Posterior Tibial Tendon Dysfunction (PTTD)
Posterior tibial tendon dysfunction (PTTD), also known as posterior tibial tendonitis, is one of the leading causes of acquired flatfoot in adults. The onset of PTTD may be slow and progressive or sudden. An abrupt starting point is typically linked to some form of trauma, whether it be simple (stepping down off a curb or ladder) or severe (falling from a height or car accident). PTTD is rarely seen in children and increases in frequency with age.
The Characteristic Finding of PTTD Include;
Loss of medial arch height.
Edema (Swelling) of the Medial Ankle
Loss of the ability to resist force in order to abduct or push the foot out from the midline of the body.
Pain on the Medial Ankle With Weight Bearing
Inability to raise up on the foot without pain.
Too Many Toes Sign
Lateral subtalar joint (outside of the ankle) pain.
Common test to evaluate PTTD could be the 'too many feet sign'. The way too many toes sign' is a test used to determine abduction deviation away from the midline of the body) with the forefoot. With damage to the rear tibial tendon, the forefoot will abduct or transfer in relationship to the rest of the foot. In the event of PTTD, once the foot is viewed from at the rear of, the toes seem as 'too many' on the outside of the foot due to abduction of the forefoot.
Advanced cases of PTTD, in addition to the pain of the tendon itself, pain will also be noted at the sinus tarsi. The sinus tarsi refers to a small tube or divot on the outside of the ankle that can actually be felt. This tunnel is the entry to the subtalar joint. The subtalar joint is the joint that controls the side to side motion of the foot, motion that would occur with uneven surfaces or sloped hills. As PTTD progresses and the ability of the posterior tibial tendon to support the arch becomes declined, the arch will collapse overloading the subtalar combined. As a result, there is increased pressure applied to the joint areas of the lateral aspect of the subtalar joint, resulting in discomfort.
There have been many proposed explanations for PTTD over the years given that this condition was first described by Kulkowski inThe most contemporary explanation refers to an area of hypovascularity (limited blood flow) in the tendon just below the ankle. Tendon gets nearly all of its' nutritional support from synovial fluid produced by the particular outer lining of the tendon. Very small blood vessels also permeate the muscle sheath to achieve tendon. This makes all tendon notoriously slow in order to heal. In the case of the posterior tibial tendons, this problem is exacerbated by a distinct area of poor blood flow hypovascularity). This area is located in the posterior tibial tendon just below or distal to the inside ankle bone (medial malleolus).
Tendon is also most vunerable to fatigue and failure at an area in which the tendon changes direction. As the posterior tibial tendon descends the leg and comes to the inside of the ankle, the tendon follows a well defined groove in the back of the tibia (bone of the interior of the ankle). The tendon then takes a dramatic turn towards the arch of the foot. If the tendons is placed into a situation where significant load is applied to the foot, the tendon responds by pulling up as the load of the body (in addition to gravity) pushes down. At the location where the tendon alterations course, the tibia acts as a wedge and may use enough force to actually damage or rupture the tendon.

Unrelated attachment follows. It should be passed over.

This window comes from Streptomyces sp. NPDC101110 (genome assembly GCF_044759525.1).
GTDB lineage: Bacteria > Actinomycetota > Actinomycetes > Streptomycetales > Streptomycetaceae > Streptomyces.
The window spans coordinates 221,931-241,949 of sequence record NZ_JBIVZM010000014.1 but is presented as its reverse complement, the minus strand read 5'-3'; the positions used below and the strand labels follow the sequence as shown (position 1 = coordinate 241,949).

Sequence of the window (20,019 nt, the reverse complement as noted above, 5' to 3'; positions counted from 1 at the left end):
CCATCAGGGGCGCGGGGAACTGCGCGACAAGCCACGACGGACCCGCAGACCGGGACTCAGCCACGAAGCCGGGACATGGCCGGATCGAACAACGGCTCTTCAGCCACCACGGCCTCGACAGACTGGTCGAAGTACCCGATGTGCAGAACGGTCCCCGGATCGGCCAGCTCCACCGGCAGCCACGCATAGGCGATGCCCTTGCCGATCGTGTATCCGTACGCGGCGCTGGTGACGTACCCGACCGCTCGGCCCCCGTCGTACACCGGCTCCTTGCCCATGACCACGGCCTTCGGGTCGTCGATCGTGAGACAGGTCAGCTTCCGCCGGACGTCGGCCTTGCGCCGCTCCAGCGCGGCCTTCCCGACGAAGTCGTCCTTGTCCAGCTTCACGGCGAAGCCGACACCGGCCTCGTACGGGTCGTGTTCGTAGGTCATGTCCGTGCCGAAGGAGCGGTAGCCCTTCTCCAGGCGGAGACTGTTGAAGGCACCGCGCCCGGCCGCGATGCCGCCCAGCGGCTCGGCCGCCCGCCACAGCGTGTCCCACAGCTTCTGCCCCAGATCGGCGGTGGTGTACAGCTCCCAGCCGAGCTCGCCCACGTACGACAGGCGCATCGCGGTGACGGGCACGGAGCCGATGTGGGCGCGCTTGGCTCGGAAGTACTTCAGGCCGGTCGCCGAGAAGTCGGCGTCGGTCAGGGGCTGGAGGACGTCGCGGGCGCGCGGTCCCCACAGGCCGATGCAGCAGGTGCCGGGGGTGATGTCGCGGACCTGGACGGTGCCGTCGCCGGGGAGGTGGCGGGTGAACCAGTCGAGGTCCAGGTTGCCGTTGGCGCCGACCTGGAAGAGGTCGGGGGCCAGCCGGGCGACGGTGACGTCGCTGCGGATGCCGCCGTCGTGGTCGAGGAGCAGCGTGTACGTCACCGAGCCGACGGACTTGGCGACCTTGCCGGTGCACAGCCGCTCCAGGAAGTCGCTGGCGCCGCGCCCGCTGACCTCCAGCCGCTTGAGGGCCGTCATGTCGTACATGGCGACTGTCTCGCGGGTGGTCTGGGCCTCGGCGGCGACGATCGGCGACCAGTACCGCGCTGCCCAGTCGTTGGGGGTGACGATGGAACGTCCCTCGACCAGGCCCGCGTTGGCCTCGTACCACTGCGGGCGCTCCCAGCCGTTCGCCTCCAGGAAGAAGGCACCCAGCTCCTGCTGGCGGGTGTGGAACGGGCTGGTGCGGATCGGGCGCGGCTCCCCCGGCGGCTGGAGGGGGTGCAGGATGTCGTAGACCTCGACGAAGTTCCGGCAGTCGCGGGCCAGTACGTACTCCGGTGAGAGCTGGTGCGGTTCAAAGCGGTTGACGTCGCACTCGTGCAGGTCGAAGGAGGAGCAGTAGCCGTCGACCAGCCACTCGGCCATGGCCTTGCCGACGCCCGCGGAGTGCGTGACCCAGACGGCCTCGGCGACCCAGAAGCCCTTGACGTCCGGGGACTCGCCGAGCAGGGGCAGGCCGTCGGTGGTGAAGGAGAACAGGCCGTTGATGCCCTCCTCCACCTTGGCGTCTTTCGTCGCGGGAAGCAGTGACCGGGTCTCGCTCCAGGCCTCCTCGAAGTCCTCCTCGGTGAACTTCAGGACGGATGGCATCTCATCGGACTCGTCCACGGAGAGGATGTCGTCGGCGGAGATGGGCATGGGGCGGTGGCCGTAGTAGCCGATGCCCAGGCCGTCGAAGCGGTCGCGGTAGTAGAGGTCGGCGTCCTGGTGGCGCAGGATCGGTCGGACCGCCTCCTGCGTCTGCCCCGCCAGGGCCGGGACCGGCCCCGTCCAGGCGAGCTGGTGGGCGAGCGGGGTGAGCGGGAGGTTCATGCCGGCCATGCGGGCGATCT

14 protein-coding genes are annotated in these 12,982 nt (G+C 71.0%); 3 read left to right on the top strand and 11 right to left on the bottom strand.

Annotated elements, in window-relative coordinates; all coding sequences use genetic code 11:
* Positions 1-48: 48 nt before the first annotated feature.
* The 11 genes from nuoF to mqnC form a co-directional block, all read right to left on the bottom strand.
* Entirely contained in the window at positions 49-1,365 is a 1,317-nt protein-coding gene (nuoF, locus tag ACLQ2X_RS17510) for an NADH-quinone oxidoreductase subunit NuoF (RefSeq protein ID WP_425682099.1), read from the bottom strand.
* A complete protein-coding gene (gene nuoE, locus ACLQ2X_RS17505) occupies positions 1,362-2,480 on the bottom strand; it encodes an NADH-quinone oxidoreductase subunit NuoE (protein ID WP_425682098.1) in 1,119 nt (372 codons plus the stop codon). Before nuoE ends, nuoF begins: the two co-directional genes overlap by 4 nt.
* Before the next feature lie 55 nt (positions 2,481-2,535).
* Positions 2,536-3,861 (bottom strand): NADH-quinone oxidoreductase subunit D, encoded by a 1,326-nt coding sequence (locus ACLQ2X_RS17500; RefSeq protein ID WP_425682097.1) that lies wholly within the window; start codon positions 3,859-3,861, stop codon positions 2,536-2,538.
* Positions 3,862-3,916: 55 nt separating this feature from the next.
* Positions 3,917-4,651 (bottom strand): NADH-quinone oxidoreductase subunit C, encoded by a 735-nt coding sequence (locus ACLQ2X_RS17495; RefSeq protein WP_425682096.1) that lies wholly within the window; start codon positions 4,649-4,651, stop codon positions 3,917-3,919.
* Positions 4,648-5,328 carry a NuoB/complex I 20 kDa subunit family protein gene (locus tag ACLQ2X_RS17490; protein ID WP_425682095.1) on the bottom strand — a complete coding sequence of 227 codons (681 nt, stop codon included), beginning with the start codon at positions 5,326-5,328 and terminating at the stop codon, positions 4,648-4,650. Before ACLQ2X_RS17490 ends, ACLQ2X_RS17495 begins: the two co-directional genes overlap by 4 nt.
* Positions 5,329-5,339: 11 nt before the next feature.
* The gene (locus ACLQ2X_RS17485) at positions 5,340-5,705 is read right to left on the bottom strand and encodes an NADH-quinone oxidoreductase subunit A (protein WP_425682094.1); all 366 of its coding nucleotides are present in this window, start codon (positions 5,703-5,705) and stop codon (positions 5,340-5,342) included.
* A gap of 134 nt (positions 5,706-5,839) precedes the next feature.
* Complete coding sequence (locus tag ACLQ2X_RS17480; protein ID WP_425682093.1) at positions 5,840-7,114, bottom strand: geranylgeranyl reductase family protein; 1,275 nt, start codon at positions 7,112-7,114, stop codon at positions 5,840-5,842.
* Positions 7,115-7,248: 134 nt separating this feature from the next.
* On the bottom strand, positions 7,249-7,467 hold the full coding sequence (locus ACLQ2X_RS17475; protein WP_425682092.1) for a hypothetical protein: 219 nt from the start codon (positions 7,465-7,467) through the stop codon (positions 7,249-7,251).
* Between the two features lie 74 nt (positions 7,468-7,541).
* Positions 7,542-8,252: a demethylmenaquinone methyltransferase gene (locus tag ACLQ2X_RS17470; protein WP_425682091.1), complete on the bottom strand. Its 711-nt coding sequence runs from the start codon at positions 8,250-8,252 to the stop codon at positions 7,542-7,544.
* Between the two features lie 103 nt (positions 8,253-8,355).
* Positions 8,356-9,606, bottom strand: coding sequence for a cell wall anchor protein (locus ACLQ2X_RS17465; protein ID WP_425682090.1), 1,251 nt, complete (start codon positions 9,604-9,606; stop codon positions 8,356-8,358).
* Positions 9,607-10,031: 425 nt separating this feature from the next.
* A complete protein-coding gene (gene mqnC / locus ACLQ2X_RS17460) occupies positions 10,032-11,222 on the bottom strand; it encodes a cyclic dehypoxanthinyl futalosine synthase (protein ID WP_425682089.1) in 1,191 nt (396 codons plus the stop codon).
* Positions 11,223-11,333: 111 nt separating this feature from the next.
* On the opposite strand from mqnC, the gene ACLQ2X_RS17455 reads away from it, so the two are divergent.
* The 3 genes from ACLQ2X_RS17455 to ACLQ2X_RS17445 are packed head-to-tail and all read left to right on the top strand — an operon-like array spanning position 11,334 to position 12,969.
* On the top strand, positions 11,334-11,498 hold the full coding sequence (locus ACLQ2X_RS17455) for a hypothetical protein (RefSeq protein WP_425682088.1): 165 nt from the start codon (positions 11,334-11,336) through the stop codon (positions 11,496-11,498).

Equinus is Also a Contributing Factor to PTTD
Equinus is the term used to describe the ability or lack of ability to dorsiflex the feet at the ankle (move the toes toward you).Equinus is usually because of tightness in the leg muscle mass, also known as the gastroc-soleal complex (a combination of the gastrocnemius and soleus muscles). Equinus may also be due to a bony block in the front of the ankle. The presence of equinus causes the posterior tibial tendons to accept additional insert during gait.
Additional contributing factor to the onset of PTTD may include hypertension, diabetes, peripheral neuropathy, smoking or arthritis.
- The progression of PTTD may bring about tendonitis, partial tears of the tendon or perhaps complete muscle shatter.
- Many classifications have been developed to describe PTTD.
- The group as described by Johnson and Strom is most commonly used today.
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- Stage I Tendon status Attenuated (lengthened) with tendonitis but simply no rupture Clinical findings Palpable pain in the medial arch.
- Foot is supple, adaptable with a lot of foot sign X-ray/MRIMild to moderate tenosynovitis on MRI, no X-ray changes
- Stage II Tendon status Attenuated with possible partial or complete rupture Clinical findings Pain in arch.
- Unable to raise on toes.
- Too many toes indication present X-ray/MRI MRI notes tear in tendons.
- X-ray noting abduction of forefoot, collapse of talo-navicular joint
Stage III Tendon status Severe degeneration with likely ruptureClinical findings Rigid flatfoot together with inability to raise up on toes X-ray/MRI MRI shows tear in tendon. X-ray noting abduction of forefoot, collapse of talo-navicular joint.
Treatment of posterior tibial tendons dysfunction and posterior tibial tendonitis